EDITOR’S NOTE – Monster was a movie that had a huge impact on me and I think this is one example of, while the story of a film might not be as memorable, the performance elevates it into something extraordinary. I think Charlize Theron is one of the most exciting actors of our time. I’ve been a fan of hers from the day I saw her steal practically every scene she graced in Devil’s Advocate. I think she has a unique ability to completely occupy the space of a character. With many legendary actors, when it comes down to it, you still feel like you are seeing a variation on that person. I watch DeNiro’s films and for the most part, I still feel like I’m seeing Robert DeNiro, or Russell Crowe or whomever. Charlize Theron is a rare example where I feel like she becomes something completely different with each role. Continue Reading
Starring: Karl Bohm and Anna Massey
Directed by: Michael Powell
Written by: Leo Marks
This review is spoiler-heavy.
Peeping Tom has a lot going for it. It’s widely accepted to be the first ever ‘slasher’ film, released months before Alfred Hitchcock’s Psycho in 1960. It is also the first horror film to show us scenes from the killer’s perspective, a technique that has since become somewhat of a genre trope (John Carpenter’s Halloween 1978, Sam Raimi’s Evil Dead 1981, Stanley Kubrick’s The Shining 1980, to name but a few).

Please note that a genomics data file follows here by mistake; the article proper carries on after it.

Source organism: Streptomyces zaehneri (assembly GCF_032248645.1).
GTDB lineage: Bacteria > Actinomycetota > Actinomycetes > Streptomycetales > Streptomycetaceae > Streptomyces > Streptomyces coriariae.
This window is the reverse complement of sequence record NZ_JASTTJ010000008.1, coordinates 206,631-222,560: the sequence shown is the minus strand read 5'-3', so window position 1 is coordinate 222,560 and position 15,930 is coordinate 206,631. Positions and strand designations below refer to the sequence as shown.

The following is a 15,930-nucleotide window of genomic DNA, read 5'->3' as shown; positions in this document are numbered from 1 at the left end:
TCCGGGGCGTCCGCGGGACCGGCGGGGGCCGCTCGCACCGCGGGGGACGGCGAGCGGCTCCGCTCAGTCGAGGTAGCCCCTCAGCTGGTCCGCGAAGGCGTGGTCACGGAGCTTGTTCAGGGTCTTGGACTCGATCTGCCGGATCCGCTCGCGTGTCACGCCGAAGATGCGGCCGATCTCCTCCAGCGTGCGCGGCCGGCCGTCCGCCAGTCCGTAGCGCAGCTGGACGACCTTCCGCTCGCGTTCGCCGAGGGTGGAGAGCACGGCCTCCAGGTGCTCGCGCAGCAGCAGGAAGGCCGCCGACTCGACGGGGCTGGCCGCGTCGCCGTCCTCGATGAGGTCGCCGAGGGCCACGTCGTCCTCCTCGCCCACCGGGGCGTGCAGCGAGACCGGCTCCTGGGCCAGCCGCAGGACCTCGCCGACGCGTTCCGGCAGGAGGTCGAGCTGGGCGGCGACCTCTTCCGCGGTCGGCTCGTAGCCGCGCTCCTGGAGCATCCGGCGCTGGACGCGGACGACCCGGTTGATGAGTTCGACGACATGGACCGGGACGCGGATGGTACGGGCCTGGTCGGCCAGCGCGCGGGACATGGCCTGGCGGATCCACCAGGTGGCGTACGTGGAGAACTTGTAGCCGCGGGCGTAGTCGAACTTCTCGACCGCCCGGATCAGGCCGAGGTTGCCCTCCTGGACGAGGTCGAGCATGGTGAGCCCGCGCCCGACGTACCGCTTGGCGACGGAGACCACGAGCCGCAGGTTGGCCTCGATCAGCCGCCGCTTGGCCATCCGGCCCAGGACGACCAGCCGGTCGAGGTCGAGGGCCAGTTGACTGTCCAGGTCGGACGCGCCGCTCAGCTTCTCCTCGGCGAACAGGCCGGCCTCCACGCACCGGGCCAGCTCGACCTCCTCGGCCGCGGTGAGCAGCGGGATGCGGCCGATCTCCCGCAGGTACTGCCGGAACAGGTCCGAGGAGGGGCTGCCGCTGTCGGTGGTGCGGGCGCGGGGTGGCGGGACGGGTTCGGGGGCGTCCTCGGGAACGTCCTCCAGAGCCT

The acting performances are great and the directing is superb. The story is original, the script is competent, and the movie is generally well paced and atmospheric. So it may come to many as a surprise that upon its theatrical release, Peeping Tom was critically reviled and it was detested by the public, so much so that the film was pulled from distribution, its cinema run was cut short, and it was banned. It practically disappeared until Martin Scorsese revived it in the late 1970s. It’s generally acknowledged as the film that ended (director) Michael Powell’s career. Powell’s previous work included A Matter of Life and Death (AKA Stairway to Heaven) (1946), A Canterbury Tale (1944), and The Red Shoes (1948). He was a beloved and highly acclaimed filmmaker, until he released Peeping Tom. After this, he was able to get some film work, mostly abroad, but then his career tragically died, much like several of his Peeping Tom characters. Continue Reading
Only Love Can Kill The Demon
Kit Power on Natural Born Killers
SPOILER ALERT! I will assume you’ve seen the film, and talk accordingly. If this is not the case and you don’t want to be spoiled, go, now, and watch this damn movie. You should, anyway, because it’s awesome.